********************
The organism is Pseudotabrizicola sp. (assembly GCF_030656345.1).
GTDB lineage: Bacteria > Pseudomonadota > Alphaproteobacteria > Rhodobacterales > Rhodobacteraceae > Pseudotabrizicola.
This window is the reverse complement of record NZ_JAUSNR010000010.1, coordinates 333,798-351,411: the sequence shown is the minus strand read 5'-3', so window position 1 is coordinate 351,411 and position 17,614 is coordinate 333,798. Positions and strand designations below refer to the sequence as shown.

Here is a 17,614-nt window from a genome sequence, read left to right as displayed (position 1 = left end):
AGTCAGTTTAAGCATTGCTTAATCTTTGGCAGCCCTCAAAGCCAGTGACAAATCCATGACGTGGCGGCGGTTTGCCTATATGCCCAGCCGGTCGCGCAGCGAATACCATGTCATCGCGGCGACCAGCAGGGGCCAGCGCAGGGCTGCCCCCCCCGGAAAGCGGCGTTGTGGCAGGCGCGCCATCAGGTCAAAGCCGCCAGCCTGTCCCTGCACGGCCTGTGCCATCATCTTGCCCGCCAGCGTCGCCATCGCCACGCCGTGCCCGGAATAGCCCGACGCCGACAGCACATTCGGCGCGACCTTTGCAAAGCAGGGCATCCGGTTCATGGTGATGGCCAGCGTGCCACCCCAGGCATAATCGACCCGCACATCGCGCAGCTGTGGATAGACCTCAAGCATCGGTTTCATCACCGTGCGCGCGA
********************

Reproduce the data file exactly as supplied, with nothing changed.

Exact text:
The organism is Pseudotabrizicola sp. (assembly GCF_030656345.1).
GTDB lineage: Bacteria > Pseudomonadota > Alphaproteobacteria > Rhodobacterales > Rhodobacteraceae > Pseudotabrizicola.
This window is the reverse complement of record NZ_JAUSNR010000010.1, coordinates 333,798-351,411: the sequence shown is the minus strand read 5'-3', so window position 1 is coordinate 351,411 and position 17,614 is coordinate 333,798. Positions and strand designations below refer to the sequence as shown.

Here is a 17,614-nt window from a genome sequence, read left to right as displayed (position 1 = left end):
AGTCAGTTTAAGCATTGCTTAATCTTTGGCAGCCCTCAAAGCCAGTGACAAATCCATGACGTGGCGGCGGTTTGCCTATATGCCCAGCCGGTCGCGCAGCGAATACCATGTCATCGCGGCGACCAGCAGGGGCCAGCGCAGGGCTGCCCCCCCCGGAAAGCGGCGTTGTGGCAGGCGCGCCATCAGGTCAAAGCCGCCAGCCTGTCCCTGCACGGCCTGTGCCATCATCTTGCCCGCCAGCGTCGCCATCGCCACGCCGTGCCCGGAATAGCCCGACGCCGACAGCACATTCGGCGCGACCTTTGCAAAGCAGGGCATCCGGTTCATGGTGATGGCCAGCGTGCCACCCCAGGCATAATCGACCCGCACATCGCGCAGCTGTGGATAGACCTCAAGCATCGGTTTCATCACCGTGCGCGCGA